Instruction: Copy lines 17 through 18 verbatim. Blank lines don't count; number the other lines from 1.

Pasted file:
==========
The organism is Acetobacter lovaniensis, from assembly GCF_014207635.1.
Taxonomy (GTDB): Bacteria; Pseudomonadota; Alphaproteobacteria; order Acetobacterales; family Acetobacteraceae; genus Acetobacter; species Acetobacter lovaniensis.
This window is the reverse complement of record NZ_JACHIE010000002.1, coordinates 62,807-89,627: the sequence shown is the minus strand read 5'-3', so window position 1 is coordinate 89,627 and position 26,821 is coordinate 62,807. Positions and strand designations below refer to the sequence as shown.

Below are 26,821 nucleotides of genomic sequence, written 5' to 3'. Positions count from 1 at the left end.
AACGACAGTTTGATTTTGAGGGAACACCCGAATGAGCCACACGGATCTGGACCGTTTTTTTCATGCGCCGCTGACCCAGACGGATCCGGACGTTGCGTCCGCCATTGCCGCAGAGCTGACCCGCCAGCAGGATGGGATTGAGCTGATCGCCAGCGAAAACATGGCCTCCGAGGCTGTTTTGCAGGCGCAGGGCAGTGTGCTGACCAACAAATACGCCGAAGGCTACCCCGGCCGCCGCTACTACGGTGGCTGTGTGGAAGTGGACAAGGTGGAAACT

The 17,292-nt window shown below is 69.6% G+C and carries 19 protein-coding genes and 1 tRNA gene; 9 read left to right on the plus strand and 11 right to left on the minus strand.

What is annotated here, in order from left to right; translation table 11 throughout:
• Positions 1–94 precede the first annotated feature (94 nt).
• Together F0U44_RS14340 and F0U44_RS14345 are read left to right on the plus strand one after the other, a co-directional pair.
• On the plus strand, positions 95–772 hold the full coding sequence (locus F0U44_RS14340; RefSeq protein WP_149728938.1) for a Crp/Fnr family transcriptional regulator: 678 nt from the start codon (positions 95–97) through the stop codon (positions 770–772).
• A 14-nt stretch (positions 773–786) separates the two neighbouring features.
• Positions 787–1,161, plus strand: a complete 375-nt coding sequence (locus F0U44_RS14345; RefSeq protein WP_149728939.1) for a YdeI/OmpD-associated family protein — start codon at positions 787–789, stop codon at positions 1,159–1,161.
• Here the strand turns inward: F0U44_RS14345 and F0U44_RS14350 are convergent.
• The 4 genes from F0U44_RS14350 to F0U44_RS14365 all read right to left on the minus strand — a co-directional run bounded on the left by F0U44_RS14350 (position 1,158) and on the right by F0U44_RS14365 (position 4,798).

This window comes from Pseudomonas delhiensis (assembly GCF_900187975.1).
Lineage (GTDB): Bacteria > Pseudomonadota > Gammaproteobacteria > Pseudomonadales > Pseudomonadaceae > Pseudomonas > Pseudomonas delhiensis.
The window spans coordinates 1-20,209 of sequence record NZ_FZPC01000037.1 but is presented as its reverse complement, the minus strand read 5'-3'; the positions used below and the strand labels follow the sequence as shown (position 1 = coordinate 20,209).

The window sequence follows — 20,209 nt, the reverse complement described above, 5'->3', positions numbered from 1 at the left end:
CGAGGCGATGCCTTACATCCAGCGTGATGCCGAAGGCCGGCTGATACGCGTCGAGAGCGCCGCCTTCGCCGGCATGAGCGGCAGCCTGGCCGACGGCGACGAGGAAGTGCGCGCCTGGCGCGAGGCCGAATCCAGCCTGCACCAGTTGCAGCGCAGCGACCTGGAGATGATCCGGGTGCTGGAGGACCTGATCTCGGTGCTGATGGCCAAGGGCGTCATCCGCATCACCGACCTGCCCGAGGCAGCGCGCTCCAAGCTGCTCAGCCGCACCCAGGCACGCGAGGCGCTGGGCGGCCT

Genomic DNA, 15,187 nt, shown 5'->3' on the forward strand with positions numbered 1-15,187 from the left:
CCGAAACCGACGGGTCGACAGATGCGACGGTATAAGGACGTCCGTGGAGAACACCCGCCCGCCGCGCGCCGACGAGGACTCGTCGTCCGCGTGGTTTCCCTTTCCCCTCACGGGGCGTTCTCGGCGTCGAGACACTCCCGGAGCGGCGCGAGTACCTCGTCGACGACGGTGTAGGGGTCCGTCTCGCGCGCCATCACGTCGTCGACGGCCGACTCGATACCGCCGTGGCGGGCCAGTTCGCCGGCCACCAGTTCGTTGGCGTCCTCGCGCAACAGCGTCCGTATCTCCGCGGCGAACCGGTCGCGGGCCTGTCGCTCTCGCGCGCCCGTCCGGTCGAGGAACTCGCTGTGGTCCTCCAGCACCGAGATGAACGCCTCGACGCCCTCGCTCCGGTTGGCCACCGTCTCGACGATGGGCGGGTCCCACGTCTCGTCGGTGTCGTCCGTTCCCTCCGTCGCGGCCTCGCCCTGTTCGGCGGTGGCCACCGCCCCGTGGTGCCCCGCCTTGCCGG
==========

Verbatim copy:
The window spans coordinates 1-20,209 of sequence record NZ_FZPC01000037.1 but is presented as its reverse complement, the minus strand read 5'-3'; the positions used below and the strand labels follow the sequence as shown (position 1 = coordinate 20,209).

The window sequence follows — 20,209 nt, the reverse complement described above, 5'->3', positions numbered from 1 at the left end: